# [Haskell-cafe] Re: Existential types (Was: Type vs TypeClass duality)

David Menendez dave at zednenem.com
Wed Oct 24 16:15:42 EDT 2007

```On 10/24/07, Peter Hercek <peter at syncad.com> wrote:
>
> I do not see why forall can be lifted to the top of function arrows.
>   I probably do not understand the notation at all. They all seem to be
>   different to me.

Consider this simple function:

\b x y -> if b then x else y

Let's say we wanted to translate that into a language like System F, where
every lambda has to have a type. We could write something like:

\(b::Bool) (x::?) (y::?) -> if b then x else y

but we need something to put in those question marks. We solve this by
taking the type of x and y as an additional parameter:

\(a::*) (b::Bool) (x::a) (y::a) -> if b then x else y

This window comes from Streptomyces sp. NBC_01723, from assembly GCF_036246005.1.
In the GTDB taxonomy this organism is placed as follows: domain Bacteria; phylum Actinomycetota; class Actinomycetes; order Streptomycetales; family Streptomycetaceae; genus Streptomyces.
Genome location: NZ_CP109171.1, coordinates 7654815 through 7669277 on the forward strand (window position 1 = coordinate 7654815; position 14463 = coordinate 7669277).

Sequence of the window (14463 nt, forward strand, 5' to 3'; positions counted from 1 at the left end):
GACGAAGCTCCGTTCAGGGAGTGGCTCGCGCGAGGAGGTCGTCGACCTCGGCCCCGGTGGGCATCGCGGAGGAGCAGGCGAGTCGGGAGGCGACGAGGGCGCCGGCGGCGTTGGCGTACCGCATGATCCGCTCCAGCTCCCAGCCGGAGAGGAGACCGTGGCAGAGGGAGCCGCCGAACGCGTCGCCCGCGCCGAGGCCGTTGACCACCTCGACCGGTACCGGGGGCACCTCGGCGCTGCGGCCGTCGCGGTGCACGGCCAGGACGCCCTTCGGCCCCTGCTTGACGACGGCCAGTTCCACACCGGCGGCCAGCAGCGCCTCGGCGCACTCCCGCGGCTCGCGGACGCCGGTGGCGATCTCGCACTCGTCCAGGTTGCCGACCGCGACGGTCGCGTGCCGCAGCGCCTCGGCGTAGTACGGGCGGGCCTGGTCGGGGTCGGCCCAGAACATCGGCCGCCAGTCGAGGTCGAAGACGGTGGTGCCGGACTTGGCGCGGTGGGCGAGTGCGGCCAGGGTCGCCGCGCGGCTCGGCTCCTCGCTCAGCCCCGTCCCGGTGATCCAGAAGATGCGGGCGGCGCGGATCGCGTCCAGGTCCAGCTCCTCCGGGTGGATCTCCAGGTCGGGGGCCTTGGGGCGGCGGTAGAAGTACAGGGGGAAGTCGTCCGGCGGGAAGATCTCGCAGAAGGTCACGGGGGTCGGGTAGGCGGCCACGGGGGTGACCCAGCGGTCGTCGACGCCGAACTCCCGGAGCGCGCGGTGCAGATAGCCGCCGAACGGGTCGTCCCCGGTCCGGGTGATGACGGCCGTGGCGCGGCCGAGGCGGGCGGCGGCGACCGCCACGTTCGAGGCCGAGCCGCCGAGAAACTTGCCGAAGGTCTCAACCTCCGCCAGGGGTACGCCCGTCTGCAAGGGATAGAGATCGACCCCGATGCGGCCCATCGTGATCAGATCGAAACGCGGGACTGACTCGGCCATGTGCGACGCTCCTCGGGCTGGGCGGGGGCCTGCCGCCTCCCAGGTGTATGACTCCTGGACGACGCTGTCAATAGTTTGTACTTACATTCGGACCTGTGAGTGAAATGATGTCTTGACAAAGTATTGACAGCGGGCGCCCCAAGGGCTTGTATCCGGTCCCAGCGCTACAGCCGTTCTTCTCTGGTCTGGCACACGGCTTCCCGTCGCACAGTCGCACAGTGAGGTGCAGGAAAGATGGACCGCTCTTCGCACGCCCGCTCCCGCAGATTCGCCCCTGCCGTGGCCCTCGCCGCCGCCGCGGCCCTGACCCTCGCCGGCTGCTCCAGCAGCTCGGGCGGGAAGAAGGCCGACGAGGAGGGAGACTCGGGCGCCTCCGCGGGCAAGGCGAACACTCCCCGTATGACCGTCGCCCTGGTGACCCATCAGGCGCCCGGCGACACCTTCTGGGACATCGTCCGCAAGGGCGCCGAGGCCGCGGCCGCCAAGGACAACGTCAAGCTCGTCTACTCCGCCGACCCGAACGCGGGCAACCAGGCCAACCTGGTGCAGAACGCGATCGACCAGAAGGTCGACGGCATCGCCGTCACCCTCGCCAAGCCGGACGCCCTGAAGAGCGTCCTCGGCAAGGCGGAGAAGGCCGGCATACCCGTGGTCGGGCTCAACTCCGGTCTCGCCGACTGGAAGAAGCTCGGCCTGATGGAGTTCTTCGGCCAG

This would have the type "forall a. Bool -> a -> a -> a". In a dependently
typed system, we might write that type as "(a::*) -> (b::Bool) -> (x::a) ->
(y::a) -> a".

Since b doesn't depend on a, we can switch their order in the argument list,

\(b::Bool) (a::*) (x::a) (y::a) -> if b then x else y

This has type "Bool -> forall a. a -> a -> a" or "(b::Bool) -> (a::*) ->
(x::a) -> (y::a) -> a".

Haskell arranges things so that the implicit type arguments always appear
first in the argument list.

I find it helps to think of forall a. as being like a function, and exists
a. as being like a pair.

--
Dave Menendez <dave at zednenem.com>
<http://www.eyrie.org/~zednenem/>
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